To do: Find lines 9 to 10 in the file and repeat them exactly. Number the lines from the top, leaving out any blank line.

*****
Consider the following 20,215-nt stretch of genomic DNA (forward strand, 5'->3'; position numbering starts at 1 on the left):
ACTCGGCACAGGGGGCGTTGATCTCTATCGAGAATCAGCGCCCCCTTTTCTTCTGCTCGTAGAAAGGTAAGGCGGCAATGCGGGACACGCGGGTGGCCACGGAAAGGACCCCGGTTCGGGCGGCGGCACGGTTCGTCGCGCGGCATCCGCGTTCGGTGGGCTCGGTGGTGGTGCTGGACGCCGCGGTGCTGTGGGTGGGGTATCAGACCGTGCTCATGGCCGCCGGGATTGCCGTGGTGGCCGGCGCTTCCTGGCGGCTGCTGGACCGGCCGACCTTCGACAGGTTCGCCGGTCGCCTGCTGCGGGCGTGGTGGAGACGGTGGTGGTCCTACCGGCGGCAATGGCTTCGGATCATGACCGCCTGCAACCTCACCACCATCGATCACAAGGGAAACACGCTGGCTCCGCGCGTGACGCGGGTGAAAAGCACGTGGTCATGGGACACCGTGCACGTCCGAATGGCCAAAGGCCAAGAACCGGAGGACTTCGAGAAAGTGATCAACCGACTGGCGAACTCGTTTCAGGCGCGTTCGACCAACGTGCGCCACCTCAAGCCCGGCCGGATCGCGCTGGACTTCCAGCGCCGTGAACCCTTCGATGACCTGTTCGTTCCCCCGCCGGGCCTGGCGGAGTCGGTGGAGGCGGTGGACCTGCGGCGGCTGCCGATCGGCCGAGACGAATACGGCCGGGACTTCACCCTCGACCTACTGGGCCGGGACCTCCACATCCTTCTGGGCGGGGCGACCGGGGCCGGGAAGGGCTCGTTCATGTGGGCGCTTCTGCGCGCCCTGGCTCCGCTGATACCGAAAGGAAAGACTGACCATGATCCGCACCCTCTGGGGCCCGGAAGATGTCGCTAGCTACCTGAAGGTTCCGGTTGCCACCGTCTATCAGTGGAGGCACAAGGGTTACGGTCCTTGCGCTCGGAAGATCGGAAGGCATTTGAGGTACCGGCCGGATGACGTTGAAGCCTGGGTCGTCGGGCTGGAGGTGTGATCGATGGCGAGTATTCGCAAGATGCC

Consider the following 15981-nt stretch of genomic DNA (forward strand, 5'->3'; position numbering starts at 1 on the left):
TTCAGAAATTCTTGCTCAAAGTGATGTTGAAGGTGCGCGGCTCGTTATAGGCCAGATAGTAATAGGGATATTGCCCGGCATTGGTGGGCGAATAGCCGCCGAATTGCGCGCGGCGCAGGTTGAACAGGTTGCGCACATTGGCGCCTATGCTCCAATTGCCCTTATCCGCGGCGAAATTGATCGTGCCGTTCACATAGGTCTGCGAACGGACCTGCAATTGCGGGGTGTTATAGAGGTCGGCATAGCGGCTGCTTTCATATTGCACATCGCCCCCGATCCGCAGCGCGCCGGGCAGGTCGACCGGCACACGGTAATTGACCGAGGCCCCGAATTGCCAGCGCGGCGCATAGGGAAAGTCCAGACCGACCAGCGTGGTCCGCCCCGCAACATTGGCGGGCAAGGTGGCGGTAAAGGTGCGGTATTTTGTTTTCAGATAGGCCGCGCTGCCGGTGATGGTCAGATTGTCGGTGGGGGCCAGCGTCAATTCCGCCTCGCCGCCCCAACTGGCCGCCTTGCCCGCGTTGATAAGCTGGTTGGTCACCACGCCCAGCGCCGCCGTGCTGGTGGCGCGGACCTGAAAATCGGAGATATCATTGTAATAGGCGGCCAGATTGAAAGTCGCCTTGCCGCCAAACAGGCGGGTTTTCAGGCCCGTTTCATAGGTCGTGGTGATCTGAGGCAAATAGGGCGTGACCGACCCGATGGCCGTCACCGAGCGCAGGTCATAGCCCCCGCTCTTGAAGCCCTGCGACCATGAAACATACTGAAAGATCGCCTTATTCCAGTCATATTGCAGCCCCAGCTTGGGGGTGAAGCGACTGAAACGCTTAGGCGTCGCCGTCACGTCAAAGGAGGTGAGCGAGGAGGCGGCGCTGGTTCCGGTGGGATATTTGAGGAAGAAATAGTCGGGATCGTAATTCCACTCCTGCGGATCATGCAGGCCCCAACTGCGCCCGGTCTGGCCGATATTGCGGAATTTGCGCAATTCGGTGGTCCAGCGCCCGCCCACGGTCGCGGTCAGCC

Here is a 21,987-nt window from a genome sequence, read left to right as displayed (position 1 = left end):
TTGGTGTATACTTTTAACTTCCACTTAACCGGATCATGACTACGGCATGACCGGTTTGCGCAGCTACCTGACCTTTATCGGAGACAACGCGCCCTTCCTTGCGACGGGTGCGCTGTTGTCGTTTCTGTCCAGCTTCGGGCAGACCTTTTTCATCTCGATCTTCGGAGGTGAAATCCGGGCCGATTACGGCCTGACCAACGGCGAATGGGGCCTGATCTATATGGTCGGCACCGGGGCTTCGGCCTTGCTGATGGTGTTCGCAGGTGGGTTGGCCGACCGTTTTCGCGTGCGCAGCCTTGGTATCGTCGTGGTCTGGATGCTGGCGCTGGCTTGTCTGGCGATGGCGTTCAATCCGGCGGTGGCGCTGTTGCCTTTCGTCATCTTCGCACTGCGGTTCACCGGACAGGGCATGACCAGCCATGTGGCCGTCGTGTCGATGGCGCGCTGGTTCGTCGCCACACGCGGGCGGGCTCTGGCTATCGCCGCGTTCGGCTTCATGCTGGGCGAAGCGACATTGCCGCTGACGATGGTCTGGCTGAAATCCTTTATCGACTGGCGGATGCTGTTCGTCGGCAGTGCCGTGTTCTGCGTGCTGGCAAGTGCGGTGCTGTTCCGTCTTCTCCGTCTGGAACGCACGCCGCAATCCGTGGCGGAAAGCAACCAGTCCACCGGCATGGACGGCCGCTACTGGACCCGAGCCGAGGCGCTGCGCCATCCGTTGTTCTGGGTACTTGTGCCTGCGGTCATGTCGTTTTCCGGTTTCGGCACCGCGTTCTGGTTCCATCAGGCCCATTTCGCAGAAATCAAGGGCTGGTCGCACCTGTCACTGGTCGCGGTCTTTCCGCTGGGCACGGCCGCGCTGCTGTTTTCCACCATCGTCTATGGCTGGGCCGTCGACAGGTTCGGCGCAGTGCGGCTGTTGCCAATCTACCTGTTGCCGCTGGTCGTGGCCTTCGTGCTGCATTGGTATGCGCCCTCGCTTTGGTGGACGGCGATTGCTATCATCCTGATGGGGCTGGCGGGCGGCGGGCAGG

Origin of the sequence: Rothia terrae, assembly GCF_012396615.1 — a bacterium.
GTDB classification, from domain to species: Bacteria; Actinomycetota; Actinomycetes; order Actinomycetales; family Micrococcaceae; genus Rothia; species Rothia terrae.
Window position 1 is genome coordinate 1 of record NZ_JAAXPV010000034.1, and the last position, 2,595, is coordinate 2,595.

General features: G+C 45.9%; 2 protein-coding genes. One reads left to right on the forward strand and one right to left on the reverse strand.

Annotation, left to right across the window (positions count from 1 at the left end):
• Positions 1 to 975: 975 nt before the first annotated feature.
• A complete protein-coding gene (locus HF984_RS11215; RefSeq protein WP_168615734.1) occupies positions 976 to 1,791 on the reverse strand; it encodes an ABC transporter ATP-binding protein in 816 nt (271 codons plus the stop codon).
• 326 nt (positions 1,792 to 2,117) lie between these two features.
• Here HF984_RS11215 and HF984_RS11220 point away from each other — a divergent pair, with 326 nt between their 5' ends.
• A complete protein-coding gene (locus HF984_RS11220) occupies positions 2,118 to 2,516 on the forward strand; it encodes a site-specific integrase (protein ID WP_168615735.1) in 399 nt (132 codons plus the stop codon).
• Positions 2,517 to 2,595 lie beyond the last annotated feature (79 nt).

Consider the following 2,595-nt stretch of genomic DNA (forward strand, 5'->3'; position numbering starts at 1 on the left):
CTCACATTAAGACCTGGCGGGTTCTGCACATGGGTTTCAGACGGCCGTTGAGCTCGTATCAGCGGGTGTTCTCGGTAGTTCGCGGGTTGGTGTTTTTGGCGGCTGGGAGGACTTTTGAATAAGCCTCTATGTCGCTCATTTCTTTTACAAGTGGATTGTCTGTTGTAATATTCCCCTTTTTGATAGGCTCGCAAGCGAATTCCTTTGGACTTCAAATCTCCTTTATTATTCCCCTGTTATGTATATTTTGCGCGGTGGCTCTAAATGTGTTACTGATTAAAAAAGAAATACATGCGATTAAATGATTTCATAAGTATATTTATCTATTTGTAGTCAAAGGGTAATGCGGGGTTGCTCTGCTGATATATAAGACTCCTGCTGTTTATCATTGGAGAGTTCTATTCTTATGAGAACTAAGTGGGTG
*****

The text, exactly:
Window position 1 is genome coordinate 1 of record NZ_JAAXPV010000034.1, and the last position, 2,595, is coordinate 2,595.

General features: G+C 45.9%; 2 protein-coding genes. One reads left to right on the forward strand and one right to left on the reverse strand.